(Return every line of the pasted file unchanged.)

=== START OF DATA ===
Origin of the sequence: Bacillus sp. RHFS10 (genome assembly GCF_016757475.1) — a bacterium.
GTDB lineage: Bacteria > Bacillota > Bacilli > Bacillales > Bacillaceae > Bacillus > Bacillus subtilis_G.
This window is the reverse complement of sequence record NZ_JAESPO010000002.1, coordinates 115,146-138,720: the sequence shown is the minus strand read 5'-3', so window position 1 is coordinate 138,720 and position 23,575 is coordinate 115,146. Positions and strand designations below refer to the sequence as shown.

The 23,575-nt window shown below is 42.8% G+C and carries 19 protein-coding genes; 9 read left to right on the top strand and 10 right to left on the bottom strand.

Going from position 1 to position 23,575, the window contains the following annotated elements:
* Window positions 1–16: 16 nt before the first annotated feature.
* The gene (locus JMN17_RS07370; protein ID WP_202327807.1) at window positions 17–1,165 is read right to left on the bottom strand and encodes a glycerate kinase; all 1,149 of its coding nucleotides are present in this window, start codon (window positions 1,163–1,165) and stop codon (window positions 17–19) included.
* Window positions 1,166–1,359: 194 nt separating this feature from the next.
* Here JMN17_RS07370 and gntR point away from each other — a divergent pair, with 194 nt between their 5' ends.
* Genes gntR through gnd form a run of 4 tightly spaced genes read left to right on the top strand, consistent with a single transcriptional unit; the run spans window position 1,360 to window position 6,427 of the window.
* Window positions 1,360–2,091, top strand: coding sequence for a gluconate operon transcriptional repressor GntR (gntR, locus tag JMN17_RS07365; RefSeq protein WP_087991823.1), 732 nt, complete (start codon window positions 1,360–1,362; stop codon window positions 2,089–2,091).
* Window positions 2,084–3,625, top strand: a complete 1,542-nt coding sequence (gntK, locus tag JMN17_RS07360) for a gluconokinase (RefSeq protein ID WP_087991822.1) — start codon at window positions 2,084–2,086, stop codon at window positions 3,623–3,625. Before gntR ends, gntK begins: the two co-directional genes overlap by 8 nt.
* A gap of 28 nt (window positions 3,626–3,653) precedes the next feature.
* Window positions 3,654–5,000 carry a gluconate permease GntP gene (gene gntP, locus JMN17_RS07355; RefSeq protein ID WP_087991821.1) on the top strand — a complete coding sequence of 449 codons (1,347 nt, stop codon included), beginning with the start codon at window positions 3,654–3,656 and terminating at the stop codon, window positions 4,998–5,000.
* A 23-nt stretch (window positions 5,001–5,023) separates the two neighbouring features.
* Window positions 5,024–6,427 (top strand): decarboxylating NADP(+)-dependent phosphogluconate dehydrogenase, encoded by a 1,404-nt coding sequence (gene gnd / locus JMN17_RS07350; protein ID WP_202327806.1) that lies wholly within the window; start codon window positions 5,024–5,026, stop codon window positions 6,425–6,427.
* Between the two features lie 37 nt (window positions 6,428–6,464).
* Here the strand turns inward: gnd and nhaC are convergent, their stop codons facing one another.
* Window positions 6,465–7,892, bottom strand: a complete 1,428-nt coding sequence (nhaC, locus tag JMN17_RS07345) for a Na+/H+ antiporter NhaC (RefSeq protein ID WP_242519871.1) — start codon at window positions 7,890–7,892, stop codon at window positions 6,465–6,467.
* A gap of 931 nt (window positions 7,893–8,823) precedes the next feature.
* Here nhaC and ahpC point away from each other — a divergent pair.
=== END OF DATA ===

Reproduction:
Origin of the sequence: Bacillus sp. RHFS10 (genome assembly GCF_016757475.1) — a bacterium.
GTDB lineage: Bacteria > Bacillota > Bacilli > Bacillales > Bacillaceae > Bacillus > Bacillus subtilis_G.
This window is the reverse complement of sequence record NZ_JAESPO010000002.1, coordinates 115,146-138,720: the sequence shown is the minus strand read 5'-3', so window position 1 is coordinate 138,720 and position 23,575 is coordinate 115,146. Positions and strand designations below refer to the sequence as shown.

The 23,575-nt window shown below is 42.8% G+C and carries 19 protein-coding genes; 9 read left to right on the top strand and 10 right to left on the bottom strand.

Going from position 1 to position 23,575, the window contains the following annotated elements:
* Window positions 1–16: 16 nt before the first annotated feature.
* The gene (locus JMN17_RS07370; protein ID WP_202327807.1) at window positions 17–1,165 is read right to left on the bottom strand and encodes a glycerate kinase; all 1,149 of its coding nucleotides are present in this window, start codon (window positions 1,163–1,165) and stop codon (window positions 17–19) included.
* Window positions 1,166–1,359: 194 nt separating this feature from the next.
* Here JMN17_RS07370 and gntR point away from each other — a divergent pair, with 194 nt between their 5' ends.
* Genes gntR through gnd form a run of 4 tightly spaced genes read left to right on the top strand, consistent with a single transcriptional unit; the run spans window position 1,360 to window position 6,427 of the window.
* Window positions 1,360–2,091, top strand: coding sequence for a gluconate operon transcriptional repressor GntR (gntR, locus tag JMN17_RS07365; RefSeq protein WP_087991823.1), 732 nt, complete (start codon window positions 1,360–1,362; stop codon window positions 2,089–2,091).
* Window positions 2,084–3,625, top strand: a complete 1,542-nt coding sequence (gntK, locus tag JMN17_RS07360) for a gluconokinase (RefSeq protein ID WP_087991822.1) — start codon at window positions 2,084–2,086, stop codon at window positions 3,623–3,625. Before gntR ends, gntK begins: the two co-directional genes overlap by 8 nt.
* A gap of 28 nt (window positions 3,626–3,653) precedes the next feature.
* Window positions 3,654–5,000 carry a gluconate permease GntP gene (gene gntP, locus JMN17_RS07355; RefSeq protein ID WP_087991821.1) on the top strand — a complete coding sequence of 449 codons (1,347 nt, stop codon included), beginning with the start codon at window positions 3,654–3,656 and terminating at the stop codon, window positions 4,998–5,000.
* A 23-nt stretch (window positions 5,001–5,023) separates the two neighbouring features.
* Window positions 5,024–6,427 (top strand): decarboxylating NADP(+)-dependent phosphogluconate dehydrogenase, encoded by a 1,404-nt coding sequence (gene gnd / locus JMN17_RS07350; protein ID WP_202327806.1) that lies wholly within the window; start codon window positions 5,024–5,026, stop codon window positions 6,425–6,427.
* Between the two features lie 37 nt (window positions 6,428–6,464).
* Here the strand turns inward: gnd and nhaC are convergent, their stop codons facing one another.
* Window positions 6,465–7,892, bottom strand: a complete 1,428-nt coding sequence (nhaC, locus tag JMN17_RS07345) for a Na+/H+ antiporter NhaC (RefSeq protein ID WP_242519871.1) — start codon at window positions 7,890–7,892, stop codon at window positions 6,465–6,467.
* A gap of 931 nt (window positions 7,893–8,823) precedes the next feature.
* Here nhaC and ahpC point away from each other — a divergent pair.